New hybrid facilities are being developed and opened in cities large and small. The City of Albertville, AL (population ~22,000) opened its $58 million Sand Mountain Park and Amphitheater in 2021 with a mission to serve both local residents with camps, clinics, and leagues and to drive economic development through sports tourism by hosting large sports tournaments and live entertainment. With two new hotels opened or under development, big-name quick service restaurants like Buffalo Wild Wings and Beef O’Brady’s, and $23.2 in direct economic impact, the venue, operated by SFC, is outperforming original forecasts and driving economic development.
“It’s tough for the traditional government approach to work in this dynamic environment. Developing and operating such diverse assets with such high expectations is not something with which most municipalities have experience,” said Jason Clement, CEO and co-founder of Sports Facilities Companies. “It’s why we purpose-built our team over the last twenty years to serve public entities. Our mission, to improve the health and economic vitality of the communities we serve, lives most vibrantly when we balance the competing needs of social equity and access, revenue generation, tourism development, emotional, physical, and mental health, and combatting the obesity epidemic. These are key elements of a flourishing community and operating partnerships with professional management firms are the way to maximize those results.”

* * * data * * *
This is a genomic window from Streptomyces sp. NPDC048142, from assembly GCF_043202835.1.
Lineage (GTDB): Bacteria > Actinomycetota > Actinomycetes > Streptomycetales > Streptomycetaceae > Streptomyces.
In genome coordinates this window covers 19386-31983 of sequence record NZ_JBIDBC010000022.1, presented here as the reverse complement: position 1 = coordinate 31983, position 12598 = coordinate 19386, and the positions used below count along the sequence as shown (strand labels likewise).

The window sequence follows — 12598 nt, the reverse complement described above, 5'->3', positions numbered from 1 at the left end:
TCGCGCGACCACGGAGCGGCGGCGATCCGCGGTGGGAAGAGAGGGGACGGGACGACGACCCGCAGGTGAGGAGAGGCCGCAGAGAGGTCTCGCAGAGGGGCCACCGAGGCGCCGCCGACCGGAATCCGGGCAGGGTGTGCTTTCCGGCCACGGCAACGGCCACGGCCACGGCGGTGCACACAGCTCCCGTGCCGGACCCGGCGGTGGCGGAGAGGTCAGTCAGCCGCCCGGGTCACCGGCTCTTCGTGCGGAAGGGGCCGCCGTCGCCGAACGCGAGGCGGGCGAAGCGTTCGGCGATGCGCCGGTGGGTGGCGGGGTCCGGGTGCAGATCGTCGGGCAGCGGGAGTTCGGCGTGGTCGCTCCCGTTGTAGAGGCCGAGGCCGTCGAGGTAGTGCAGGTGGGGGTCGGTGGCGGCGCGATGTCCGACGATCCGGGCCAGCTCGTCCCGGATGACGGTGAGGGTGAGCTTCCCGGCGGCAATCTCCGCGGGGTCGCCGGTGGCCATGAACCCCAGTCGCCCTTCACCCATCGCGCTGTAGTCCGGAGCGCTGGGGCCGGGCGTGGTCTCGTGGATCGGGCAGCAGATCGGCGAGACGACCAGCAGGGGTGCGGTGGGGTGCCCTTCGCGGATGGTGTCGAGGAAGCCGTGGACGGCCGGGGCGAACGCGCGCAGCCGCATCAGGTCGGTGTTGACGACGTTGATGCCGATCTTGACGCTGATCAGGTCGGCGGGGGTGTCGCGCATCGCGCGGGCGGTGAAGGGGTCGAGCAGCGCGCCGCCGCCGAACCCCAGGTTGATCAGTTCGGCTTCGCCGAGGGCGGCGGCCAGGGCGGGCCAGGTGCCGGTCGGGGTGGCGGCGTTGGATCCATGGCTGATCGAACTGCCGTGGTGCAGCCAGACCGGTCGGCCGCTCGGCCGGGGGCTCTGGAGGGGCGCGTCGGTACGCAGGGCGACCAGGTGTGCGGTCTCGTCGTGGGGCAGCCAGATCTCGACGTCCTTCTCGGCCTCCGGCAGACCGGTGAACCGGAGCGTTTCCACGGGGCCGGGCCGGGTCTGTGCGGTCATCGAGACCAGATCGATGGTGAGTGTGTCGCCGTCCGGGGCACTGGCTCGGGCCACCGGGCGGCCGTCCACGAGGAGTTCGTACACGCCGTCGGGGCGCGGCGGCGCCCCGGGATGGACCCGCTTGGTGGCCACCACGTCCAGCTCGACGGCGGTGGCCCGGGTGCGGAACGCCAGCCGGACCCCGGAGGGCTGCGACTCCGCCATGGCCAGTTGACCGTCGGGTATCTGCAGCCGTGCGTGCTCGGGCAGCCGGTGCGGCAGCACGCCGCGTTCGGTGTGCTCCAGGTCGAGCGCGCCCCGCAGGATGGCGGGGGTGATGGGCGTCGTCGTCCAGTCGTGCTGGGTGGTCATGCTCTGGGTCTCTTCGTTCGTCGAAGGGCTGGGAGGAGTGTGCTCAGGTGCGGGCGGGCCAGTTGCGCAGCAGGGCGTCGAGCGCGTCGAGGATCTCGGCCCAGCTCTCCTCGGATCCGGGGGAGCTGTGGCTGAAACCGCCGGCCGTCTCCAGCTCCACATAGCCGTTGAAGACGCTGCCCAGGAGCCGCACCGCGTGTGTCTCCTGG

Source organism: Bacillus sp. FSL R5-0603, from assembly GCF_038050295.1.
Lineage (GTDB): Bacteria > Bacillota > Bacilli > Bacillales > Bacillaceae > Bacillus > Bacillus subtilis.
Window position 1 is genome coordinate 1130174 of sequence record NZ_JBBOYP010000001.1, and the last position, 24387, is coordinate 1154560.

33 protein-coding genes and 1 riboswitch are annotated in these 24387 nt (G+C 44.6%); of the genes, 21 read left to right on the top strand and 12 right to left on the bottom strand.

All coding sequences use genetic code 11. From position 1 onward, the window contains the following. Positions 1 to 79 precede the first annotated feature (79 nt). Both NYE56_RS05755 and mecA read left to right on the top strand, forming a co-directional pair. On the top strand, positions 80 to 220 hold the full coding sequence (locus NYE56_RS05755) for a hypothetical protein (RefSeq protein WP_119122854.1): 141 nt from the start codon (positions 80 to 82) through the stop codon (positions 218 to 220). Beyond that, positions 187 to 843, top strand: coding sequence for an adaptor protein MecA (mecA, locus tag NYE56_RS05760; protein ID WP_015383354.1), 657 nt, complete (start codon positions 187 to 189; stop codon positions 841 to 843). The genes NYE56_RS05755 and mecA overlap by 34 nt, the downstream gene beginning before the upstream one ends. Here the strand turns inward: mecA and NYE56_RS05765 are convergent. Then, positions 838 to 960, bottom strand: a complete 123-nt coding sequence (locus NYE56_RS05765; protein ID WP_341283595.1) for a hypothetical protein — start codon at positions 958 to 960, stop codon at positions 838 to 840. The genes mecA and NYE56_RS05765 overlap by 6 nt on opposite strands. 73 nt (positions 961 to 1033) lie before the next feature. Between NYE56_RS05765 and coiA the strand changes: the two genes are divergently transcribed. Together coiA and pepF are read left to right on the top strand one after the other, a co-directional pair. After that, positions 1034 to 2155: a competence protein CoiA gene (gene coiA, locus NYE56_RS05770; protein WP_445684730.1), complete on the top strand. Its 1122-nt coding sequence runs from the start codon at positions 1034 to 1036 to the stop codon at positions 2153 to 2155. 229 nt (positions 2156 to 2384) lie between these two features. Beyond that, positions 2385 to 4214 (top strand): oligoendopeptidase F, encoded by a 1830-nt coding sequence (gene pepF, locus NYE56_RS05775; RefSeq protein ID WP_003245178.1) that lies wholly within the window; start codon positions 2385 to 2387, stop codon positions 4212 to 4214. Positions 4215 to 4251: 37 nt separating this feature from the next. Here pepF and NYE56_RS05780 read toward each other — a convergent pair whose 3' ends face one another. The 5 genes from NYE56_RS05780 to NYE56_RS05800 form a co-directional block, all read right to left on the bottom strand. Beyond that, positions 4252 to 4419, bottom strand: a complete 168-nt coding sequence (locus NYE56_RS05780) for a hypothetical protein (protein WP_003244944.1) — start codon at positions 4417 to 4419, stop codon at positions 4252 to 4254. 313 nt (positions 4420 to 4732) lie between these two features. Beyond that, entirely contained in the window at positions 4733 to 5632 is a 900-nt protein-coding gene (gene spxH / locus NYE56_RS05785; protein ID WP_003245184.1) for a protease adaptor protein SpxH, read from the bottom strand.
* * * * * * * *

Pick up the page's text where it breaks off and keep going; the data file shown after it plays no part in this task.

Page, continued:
There may be no better example of this transformation than in Hoover, AL with the Hoover Met Complex. Forward-thinking leaders in Hoover re-imagined their existing Double-A baseball stadium, former home to the Birmingham Barons and current host of the SEC baseball tournament, into a sports and recreation mecca. In 2017, the City opened the 155,000-square-foot indoor sport and event facility, the Finley Center and expanded RV Park. In 2019, the second phase of the project opened including an accessible playground, splash pad, outdoor baseball fields, rectangle fields, and tennis center. The operation has provided more than 10,000 hours of free community access annually, hosted premier tournaments like Perfect Game Baseball and community events including Market Noel and Vintage Market Days while providing financially for additional programming and capital investment projects. Additionally, the complex generated $68 million in economic impact in 2021 alone supporting the residential and commercial real estate development surrounding the Hoover Met Complex property. The City of Hoover oversees the SFC team, who manages daily operations and partners closely with City parks leadership to collaborate, not compete, with well-established programs and team members.
“It’s examples like Hoover and Albertville demonstrating that not only can communities balance the multitude of outcomes demanded by residents, but they don’t have to do it alone,” said Kelly. “Communities of all sizes – as large as the City of Chicago and as small as 20,000 – have the opportunity to adapt now. The proverbial train has left the station. Change is coming. Now is the time to re-think old models and embrace what is next.”